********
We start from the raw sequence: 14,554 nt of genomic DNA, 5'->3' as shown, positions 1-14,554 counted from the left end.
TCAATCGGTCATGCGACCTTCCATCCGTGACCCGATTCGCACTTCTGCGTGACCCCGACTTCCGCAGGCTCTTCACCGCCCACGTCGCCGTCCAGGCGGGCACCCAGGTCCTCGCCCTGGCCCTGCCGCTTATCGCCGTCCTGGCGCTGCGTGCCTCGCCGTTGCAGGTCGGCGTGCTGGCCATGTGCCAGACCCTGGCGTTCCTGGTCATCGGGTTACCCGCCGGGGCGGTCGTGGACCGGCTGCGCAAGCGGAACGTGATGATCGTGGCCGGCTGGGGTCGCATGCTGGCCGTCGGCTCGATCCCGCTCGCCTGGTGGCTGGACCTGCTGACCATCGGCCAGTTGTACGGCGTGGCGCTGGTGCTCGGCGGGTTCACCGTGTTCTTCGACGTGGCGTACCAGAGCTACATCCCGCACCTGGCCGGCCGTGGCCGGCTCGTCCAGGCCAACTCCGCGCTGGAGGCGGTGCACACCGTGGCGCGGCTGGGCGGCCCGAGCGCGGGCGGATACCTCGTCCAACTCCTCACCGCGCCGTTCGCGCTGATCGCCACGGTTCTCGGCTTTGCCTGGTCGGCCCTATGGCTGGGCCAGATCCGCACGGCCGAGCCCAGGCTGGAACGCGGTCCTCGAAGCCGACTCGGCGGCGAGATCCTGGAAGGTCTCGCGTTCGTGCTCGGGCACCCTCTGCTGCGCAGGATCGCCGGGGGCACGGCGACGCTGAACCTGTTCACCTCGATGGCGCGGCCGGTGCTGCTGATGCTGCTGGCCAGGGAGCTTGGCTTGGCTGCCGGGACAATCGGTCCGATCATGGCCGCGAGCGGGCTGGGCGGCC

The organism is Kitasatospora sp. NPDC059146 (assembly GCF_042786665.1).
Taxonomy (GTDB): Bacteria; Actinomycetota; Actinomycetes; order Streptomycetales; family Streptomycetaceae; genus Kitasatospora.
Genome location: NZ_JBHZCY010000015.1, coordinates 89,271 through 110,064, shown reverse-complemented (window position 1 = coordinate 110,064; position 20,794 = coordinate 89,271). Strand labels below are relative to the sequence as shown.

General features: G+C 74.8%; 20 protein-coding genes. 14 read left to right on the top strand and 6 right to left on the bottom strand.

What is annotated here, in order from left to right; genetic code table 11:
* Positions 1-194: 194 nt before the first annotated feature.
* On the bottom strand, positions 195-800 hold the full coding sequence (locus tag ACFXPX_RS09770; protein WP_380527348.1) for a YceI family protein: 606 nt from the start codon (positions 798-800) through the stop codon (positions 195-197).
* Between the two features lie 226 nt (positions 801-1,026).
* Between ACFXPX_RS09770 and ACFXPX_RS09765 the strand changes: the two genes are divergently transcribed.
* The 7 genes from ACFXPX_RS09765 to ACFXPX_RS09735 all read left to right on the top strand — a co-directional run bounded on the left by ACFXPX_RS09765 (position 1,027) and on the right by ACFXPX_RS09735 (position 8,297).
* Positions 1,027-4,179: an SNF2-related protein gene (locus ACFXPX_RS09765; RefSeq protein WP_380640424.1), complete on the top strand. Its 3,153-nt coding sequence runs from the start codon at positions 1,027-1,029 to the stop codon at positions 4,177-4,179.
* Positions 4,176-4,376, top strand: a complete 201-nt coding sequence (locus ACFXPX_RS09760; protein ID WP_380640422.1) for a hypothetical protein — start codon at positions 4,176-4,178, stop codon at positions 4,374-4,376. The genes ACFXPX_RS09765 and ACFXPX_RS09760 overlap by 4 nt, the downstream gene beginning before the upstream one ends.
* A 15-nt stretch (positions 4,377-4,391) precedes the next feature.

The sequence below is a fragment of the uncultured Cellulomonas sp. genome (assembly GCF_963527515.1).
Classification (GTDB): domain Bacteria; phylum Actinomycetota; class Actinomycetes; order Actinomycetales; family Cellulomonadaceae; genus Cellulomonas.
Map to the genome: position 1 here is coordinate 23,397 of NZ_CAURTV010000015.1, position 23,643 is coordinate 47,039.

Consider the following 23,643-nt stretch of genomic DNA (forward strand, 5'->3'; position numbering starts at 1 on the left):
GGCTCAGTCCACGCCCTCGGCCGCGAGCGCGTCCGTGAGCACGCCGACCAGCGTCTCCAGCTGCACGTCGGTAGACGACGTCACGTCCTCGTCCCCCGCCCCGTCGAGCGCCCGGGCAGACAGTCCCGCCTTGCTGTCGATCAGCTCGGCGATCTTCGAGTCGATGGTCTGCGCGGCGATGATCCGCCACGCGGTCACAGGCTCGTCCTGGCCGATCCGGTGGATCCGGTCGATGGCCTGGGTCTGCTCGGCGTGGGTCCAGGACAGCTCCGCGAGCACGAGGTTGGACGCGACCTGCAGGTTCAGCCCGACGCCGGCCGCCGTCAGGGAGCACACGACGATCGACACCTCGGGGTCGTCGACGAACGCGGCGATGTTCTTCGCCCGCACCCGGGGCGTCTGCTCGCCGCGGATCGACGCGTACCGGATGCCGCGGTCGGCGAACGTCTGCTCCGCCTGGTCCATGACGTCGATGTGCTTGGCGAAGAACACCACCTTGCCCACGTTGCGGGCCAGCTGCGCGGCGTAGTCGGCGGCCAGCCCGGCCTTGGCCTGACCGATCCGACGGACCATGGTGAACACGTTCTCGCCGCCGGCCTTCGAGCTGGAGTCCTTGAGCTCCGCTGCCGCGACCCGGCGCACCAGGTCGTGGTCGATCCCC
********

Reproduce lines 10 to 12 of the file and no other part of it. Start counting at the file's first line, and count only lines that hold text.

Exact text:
* Between the two features lie 226 nt (positions 801-1,026).
* Between ACFXPX_RS09770 and ACFXPX_RS09765 the strand changes: the two genes are divergently transcribed.
* The 7 genes from ACFXPX_RS09765 to ACFXPX_RS09735 all read left to right on the top strand — a co-directional run bounded on the left by ACFXPX_RS09765 (position 1,027) and on the right by ACFXPX_RS09735 (position 8,297).